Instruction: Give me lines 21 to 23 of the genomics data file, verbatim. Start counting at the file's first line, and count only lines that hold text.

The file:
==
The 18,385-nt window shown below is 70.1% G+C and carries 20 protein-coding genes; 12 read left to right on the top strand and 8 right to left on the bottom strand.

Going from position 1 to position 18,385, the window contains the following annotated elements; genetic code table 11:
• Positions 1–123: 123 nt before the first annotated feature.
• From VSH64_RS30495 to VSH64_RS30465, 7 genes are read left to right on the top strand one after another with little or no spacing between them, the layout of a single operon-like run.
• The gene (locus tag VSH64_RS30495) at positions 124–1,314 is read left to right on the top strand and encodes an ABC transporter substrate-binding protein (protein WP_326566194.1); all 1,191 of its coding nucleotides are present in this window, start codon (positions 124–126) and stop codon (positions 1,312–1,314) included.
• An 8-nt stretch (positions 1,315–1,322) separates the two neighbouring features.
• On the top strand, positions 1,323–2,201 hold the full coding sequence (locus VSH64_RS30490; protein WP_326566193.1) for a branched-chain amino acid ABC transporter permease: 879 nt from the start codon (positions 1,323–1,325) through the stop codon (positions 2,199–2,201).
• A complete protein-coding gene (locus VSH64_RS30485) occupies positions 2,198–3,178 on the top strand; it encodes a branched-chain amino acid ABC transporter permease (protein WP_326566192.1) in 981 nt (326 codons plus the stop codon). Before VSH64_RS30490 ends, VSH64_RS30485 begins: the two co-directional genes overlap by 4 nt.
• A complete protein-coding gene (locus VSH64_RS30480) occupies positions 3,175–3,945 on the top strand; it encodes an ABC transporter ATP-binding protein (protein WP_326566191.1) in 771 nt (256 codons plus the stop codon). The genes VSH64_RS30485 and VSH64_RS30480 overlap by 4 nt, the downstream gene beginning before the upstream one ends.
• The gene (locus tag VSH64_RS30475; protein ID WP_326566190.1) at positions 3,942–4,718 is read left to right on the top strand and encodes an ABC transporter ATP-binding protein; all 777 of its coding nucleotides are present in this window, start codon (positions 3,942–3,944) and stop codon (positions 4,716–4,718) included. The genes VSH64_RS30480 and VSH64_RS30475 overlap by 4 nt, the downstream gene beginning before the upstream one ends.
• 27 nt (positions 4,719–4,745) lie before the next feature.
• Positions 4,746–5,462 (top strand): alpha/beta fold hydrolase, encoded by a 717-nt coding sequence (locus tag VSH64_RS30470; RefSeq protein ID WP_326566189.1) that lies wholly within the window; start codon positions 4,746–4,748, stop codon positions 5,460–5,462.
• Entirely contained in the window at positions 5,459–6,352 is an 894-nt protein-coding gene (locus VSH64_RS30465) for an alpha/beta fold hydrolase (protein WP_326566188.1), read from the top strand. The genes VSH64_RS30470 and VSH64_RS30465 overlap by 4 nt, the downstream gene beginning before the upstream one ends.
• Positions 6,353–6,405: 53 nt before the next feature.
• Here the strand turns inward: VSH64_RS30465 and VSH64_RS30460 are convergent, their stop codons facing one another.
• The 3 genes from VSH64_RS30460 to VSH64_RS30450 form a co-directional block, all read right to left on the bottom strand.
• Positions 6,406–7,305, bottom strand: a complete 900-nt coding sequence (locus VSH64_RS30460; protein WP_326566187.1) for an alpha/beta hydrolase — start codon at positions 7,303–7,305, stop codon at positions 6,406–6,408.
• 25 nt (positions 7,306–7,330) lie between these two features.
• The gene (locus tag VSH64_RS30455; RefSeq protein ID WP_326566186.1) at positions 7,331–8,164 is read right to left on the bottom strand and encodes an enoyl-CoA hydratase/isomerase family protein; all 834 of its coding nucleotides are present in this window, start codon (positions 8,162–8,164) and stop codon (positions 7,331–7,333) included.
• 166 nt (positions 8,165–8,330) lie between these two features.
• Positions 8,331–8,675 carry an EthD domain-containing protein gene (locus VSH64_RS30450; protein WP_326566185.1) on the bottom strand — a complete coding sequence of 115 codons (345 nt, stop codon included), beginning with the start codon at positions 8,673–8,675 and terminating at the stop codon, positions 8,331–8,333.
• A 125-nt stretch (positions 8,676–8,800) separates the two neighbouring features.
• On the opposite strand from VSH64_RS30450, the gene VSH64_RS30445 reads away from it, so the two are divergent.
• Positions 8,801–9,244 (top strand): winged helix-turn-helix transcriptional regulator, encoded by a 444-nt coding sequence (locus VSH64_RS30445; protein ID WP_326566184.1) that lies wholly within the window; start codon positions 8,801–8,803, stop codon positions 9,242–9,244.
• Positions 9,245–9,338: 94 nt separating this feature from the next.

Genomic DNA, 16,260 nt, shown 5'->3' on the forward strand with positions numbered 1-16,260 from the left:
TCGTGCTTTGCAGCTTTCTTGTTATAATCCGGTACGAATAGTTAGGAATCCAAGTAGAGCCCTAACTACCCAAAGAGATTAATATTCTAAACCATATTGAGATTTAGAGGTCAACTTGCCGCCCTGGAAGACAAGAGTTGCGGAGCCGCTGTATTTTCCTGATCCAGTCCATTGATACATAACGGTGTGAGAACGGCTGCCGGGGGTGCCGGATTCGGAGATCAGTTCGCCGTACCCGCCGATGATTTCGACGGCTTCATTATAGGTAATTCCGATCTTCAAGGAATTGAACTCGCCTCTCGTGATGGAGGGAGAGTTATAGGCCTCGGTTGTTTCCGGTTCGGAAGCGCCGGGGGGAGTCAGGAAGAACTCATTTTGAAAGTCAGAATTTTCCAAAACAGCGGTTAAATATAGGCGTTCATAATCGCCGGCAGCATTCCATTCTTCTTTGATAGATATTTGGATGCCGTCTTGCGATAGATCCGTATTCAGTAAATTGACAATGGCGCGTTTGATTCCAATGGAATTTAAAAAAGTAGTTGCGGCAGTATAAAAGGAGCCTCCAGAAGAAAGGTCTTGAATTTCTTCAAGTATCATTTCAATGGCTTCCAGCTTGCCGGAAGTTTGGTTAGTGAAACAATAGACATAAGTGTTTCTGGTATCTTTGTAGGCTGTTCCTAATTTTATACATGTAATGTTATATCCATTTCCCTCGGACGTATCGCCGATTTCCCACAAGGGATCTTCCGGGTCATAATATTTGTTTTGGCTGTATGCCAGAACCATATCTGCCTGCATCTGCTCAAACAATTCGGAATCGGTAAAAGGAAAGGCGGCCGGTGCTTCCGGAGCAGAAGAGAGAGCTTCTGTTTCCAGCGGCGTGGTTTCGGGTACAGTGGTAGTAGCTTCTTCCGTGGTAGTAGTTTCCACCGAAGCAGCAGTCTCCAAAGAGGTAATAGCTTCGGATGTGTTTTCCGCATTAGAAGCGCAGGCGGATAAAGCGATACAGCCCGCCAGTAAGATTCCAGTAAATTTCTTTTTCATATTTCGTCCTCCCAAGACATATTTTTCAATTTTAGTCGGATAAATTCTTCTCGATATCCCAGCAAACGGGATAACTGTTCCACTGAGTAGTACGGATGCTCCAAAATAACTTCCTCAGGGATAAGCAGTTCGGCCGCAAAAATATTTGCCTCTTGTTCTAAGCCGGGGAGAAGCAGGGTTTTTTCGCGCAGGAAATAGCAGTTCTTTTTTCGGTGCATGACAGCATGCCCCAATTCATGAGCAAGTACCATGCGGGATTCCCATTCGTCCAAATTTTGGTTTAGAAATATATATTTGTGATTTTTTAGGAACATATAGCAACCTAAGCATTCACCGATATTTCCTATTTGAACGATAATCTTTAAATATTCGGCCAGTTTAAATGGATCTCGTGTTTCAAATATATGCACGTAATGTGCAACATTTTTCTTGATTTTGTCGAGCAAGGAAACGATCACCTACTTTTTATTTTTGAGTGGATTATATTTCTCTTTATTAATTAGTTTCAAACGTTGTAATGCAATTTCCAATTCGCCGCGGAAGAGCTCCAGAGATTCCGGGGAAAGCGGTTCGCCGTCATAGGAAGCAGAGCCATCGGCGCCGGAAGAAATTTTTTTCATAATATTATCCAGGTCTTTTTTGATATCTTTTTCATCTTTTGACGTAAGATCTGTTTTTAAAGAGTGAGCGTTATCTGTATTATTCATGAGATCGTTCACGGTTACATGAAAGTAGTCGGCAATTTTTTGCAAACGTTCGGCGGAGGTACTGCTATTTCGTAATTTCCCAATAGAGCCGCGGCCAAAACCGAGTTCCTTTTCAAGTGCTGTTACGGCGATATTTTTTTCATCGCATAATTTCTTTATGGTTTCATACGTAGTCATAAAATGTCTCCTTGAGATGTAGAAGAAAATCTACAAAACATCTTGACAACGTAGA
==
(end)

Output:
• Positions 8,331–8,675 carry an EthD domain-containing protein gene (locus VSH64_RS30450; protein WP_326566185.1) on the bottom strand — a complete coding sequence of 115 codons (345 nt, stop codon included), beginning with the start codon at positions 8,673–8,675 and terminating at the stop codon, positions 8,331–8,333.
• A 125-nt stretch (positions 8,676–8,800) separates the two neighbouring features.
• On the opposite strand from VSH64_RS30450, the gene VSH64_RS30445 reads away from it, so the two are divergent.